D-type cyclins are central regulators of the cell division cycle and are among the most frequently deregulated therapeutic targets in human cancer1, but the mechanisms that regulate their turnover are still being debated2,3. Here, by combining biochemical and genetics studies in somatic cells, we identify CRL4AMBRA1 (also known as CRL4DCAF3) as the ubiquitin ligase that targets all three D-type cyclins for degradation. During development, loss of Ambra1 induces the accumulation of D-type cyclins and retinoblastoma (RB) hyperphosphorylation and hyperproliferation, and results in defects of the nervous system that are reduced by treating pregnant mice with the FDA-approved CDK4 and CDK6 (CDK4/6) inhibitor abemaciclib. Moreover, AMBRA1 acts as a tumour suppressor in mouse models and low AMBRA1 mRNA levels are predictive of poor survival in cancer patients. Cancer hotspot mutations in D-type cyclins abrogate their binding to AMBRA1 and induce their stabilization. Finally, a whole-genome, CRISPR–Cas9 screen identified AMBRA1 as a regulator of the response to CDK4/6 inhibition. Loss of AMBRA1 reduces sensitivity to CDK4/6 inhibitors by promoting the formation of complexes of D-type cyclins with CDK2. Collectively, our results reveal the molecular mechanism that controls the stability of D-type cyclins during cell-cycle progression, in development and in human cancer, and implicate AMBRA1 as a critical regulator of the RB pathway.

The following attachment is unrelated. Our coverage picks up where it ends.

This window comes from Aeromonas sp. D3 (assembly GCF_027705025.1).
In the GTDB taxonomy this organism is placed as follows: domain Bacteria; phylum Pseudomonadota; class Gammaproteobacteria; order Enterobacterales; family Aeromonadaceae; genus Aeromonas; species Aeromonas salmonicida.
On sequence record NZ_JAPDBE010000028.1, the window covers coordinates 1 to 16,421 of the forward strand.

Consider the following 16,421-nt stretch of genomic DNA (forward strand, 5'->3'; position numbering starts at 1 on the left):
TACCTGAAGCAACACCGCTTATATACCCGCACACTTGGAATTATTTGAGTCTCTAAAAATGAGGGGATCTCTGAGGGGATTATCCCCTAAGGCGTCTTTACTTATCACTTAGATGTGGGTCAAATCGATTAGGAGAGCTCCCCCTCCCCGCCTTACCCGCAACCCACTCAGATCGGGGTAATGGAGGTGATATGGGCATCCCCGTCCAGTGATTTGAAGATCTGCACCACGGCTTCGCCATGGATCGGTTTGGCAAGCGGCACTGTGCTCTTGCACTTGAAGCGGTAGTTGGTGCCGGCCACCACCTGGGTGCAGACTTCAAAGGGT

Simoneschi, D., Rona, G., Zhou, N., Jeong, Y. T., Jiang, S., Milletti, G., … Pagano, M. (2021). CRL4AMBRA1 is a master regulator of D-type cyclins. Nature, 592(7856), 789–793. https://doi.org/10.1038/s41586-021-03445-y